How to Give Like a Yogi
by Valerie Reiss
You may be well along in your holiday gift shopping. But if you’re like me, buying gifts because the calendar says so feels a bit hollow—and you have therefore been dragging your heels. Here are some ways to make giving more meaningful.
Meaning kicks in when you give in a way that's aligned with your values like, say: stepping lightly on the planet; supporting local and/or small businesses (a.k.a. people following their passions); helping those in need; giving experiences over stuff; tapping your creative juices instead of Amazon.com's; and more. But it's also important to stay mindful of the receiver: Just because you think your mom should do yoga, giving her a mat might read as unwelcome pressure.
That said, here are some conscious ways to give:
The Give-to-Others Gift
What It Is: A donation in a recipient's name to an organization that helps those in need. You'll usually get a certificate to hand to your giftee.
Examples: The Heifer Project International allows you to buy clean water or farm animals that provide families around the world ways to feed and sustain themselves; The Seva Foundation accepts donations to give the gift of sight to the blind; and Robin Hood, a group that helps struggling with poverty in the United States—one project supports those affected by hurricane Sandy—offers cool cards when you donate in someone's name.
Who It's For: Anyone who would feel happier and more honored to be helping someone than to have organic body balm (not that there's anything wrong with that! And hey, you could actually combine the two in a pretty basket).
The Give-to-Nature Gift
What It Is: A donation in a recipient's name that say, plants a tree, or saves an elephant. You'll also usually get a certificate to give.
Examples: Your local park may offer such a thing (my local Prospect Park in Brooklyn has a couple of tree-giving options; The Arbor Day Foundation has a Give-a-Tree program, when you give a card, they plant a tree; with Charity:Water your donation gets you a sleek gift card. Fauna-wise, you can help the wonderful World Wildlife Federation by "adopting" tigers, pandas, elephants, and other endangered creatures (and getting cute gifts along with your donation.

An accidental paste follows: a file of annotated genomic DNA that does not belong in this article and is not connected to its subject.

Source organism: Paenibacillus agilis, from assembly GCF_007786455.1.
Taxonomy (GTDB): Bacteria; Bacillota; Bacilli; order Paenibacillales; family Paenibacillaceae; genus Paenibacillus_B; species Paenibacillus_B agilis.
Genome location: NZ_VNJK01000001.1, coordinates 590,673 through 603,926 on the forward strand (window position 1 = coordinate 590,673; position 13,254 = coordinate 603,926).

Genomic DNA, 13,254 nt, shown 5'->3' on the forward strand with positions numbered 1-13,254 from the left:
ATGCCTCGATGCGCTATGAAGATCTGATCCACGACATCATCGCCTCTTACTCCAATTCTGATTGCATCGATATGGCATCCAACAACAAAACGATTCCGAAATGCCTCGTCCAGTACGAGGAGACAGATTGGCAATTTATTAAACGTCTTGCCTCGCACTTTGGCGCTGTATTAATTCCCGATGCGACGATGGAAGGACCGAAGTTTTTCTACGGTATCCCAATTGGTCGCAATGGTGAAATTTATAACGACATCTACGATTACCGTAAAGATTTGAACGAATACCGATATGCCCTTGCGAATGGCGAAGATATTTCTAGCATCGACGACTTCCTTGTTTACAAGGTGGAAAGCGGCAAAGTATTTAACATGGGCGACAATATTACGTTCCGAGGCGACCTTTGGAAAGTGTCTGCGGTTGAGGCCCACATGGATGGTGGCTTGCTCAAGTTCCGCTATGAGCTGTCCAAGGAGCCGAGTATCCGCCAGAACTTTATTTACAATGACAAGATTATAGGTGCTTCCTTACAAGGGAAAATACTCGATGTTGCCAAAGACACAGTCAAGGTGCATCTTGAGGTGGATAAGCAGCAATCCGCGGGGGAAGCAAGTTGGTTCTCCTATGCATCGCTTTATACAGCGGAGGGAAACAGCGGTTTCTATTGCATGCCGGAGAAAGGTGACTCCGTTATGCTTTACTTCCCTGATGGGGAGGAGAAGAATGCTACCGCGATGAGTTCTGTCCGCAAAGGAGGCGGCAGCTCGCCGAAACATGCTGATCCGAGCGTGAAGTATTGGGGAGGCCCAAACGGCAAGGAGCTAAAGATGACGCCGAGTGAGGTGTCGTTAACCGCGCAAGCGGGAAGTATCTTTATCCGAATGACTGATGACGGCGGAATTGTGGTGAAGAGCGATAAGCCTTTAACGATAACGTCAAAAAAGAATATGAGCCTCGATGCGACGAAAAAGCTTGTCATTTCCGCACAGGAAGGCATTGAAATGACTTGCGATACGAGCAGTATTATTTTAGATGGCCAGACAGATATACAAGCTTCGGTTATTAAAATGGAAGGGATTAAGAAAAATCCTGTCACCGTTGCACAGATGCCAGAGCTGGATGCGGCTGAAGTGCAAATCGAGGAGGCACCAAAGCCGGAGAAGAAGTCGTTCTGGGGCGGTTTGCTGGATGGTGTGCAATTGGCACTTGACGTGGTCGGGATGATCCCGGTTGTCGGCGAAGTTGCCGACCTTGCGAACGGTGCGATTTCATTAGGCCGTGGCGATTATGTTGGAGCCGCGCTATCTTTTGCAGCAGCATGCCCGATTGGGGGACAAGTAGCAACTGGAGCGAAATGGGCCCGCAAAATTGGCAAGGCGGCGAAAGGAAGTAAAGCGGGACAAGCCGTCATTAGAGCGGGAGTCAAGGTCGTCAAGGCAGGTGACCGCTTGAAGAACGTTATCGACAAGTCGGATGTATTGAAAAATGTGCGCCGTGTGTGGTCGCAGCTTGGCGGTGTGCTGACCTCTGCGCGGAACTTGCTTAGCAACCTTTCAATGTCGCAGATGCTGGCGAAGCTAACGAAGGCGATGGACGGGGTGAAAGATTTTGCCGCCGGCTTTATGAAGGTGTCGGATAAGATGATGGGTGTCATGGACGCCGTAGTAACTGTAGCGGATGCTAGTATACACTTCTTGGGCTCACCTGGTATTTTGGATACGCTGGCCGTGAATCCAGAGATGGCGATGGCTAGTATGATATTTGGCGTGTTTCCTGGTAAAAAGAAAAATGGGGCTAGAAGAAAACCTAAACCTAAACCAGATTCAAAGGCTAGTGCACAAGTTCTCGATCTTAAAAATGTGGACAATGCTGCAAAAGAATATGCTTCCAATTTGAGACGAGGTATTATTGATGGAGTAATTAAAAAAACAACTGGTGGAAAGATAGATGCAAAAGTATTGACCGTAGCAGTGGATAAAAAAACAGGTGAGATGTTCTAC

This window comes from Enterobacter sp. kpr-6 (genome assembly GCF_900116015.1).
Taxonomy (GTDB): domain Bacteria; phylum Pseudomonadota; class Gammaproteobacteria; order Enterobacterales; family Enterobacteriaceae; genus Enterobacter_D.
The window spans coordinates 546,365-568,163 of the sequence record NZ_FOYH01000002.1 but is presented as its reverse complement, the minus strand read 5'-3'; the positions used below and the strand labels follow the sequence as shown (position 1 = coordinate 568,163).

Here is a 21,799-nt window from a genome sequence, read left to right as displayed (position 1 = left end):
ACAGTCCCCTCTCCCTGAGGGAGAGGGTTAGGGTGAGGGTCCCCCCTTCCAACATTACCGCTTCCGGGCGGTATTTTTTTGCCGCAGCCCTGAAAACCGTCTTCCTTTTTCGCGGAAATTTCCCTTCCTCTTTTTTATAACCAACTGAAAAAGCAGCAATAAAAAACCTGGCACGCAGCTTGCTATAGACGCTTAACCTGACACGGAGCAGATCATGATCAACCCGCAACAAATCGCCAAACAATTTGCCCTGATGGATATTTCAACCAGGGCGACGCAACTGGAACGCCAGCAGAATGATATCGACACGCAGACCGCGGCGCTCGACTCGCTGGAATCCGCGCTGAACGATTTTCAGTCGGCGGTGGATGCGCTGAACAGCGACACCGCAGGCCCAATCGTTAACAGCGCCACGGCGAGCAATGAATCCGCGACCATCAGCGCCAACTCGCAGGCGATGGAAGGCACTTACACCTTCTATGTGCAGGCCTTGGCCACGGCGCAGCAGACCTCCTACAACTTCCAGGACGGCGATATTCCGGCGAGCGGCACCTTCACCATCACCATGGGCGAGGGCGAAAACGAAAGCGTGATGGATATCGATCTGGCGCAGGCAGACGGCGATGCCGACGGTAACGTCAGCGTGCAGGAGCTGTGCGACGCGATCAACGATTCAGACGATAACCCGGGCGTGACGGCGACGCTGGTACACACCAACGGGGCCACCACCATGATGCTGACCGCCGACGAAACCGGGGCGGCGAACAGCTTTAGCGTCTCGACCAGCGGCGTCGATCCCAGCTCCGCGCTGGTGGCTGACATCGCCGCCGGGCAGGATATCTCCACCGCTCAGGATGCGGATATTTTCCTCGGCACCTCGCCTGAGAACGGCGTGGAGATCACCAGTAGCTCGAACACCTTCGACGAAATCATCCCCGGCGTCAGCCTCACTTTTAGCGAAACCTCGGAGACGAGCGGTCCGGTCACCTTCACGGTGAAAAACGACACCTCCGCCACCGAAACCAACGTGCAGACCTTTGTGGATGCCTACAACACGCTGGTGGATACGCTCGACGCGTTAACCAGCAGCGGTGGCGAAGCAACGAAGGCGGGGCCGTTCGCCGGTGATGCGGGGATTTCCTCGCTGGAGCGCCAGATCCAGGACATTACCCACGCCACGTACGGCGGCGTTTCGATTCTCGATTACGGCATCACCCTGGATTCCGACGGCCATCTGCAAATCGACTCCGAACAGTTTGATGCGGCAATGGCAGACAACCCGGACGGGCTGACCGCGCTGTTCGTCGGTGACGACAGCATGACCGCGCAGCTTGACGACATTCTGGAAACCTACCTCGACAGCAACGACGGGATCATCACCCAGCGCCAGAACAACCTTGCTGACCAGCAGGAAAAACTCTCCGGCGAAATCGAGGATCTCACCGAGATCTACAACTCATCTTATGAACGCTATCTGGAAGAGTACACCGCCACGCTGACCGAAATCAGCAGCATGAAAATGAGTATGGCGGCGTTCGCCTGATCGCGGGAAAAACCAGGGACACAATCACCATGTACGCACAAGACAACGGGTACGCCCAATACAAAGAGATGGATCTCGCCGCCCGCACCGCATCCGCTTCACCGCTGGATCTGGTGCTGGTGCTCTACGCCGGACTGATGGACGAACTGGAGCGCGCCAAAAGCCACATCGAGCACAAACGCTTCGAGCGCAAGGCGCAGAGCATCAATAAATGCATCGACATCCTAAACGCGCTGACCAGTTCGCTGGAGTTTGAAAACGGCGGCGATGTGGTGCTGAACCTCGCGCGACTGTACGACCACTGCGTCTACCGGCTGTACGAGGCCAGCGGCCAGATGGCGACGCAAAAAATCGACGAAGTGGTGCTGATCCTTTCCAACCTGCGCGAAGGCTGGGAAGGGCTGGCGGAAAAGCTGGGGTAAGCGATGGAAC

Who It's For: Tree-huggers, animal lovers, and anyone who adores the planet.
The Stuff-That-Helps Gift
What It Is: Actual objects made by companies who donate proceeds to organizations that help those in need.
Examples: TOMS wonderful one-for-one program means that when you give your niece a sweet pair of slip-on shoes in crazy colors (or glitter!), a child in need will receive a pair of shoes as well. Glassybaby sells the loveliest hand-blown glass votive holders and drinking cups—and 10 percent of sales supports "charities dedicated to health, healing and quality of life, thereby helping to provide a safety net to those in need." 31bits sells beautiful jewelry made by a women's cooperative in Uganda, supporting the ladies, their families, and a tradition of crafts. Or, some orgs, like yogini Christy Turlington's Every Mother Counts, have a variety of gifts that support their charity.
Who It's For: Folks who want to make sure their purchases support a greater good. Or people who just like fun, pretty stuff (you don't even have to tell them it's helping people).
The Experiential Gift
What It Is: An experience you either share with the recipient or give him or her to experience by themselves or with someone else.
Examples: The beauty of this gift is that it can be free. If you're handy with your hands, a foot rub is likely a welcome treat; or you could offer a deluxe tub experience by drawing a friend a bath with healthy bubbles, candles, and magazines. Or, you can drop a little cash for a shared adventure: Finally going to the spot you usually only go to with out-of-town guests; taking a hike in the woods with a picnic you made; making a dinner-and-a-movie date; taking a class together; and more. Also, consider giving couples with kids cash for a sitter and a swank meal; or a stressed out friend a few days of an R&R retreat somewhere special.
Who It's For: Anyone who will appreciate a gift from the heart—and/or a minimalist (or aspiring minimalist) who doesn't need more "stuff."
The Gifts You Make
What It Is: Anything you assemble with your very own hands—or body or voice or mind.
Examples: You don’t need to be a craft master to give this way. You can… make a "wish" board—a collage of good wishes; decorate the cover of a blank journal with fabric in the recipient's favorite colors; write a poem; sing a song; do a dance; make a list of things you're grateful for about this person and frame it; bake cookies or make candy and put it in a decorative jar or tin; make a "kit"—for, maybe, s'mores (all the ingredients stacked in a Mason jar with a bow), or a bath (a basket of goodies), or self-care (a nice box labeled: "Open In Case of Self-Nurturing," loaded with an essential oil, a fun magazine, a list of compliments, a sign that says "Breathe," etc.
Who It's For: People who love handmade, homemade, non-corporatized stuff. And you.
Valerie Reiss is a writer, editor, speaker, consultant, and Kripalu Yoga instructor whose work has appeared in The New York Times, Newsweek, The Huffington Post, Women's Health, Natural Health, Yoga Journal, Beliefnet, Vegetarian Times, and more.
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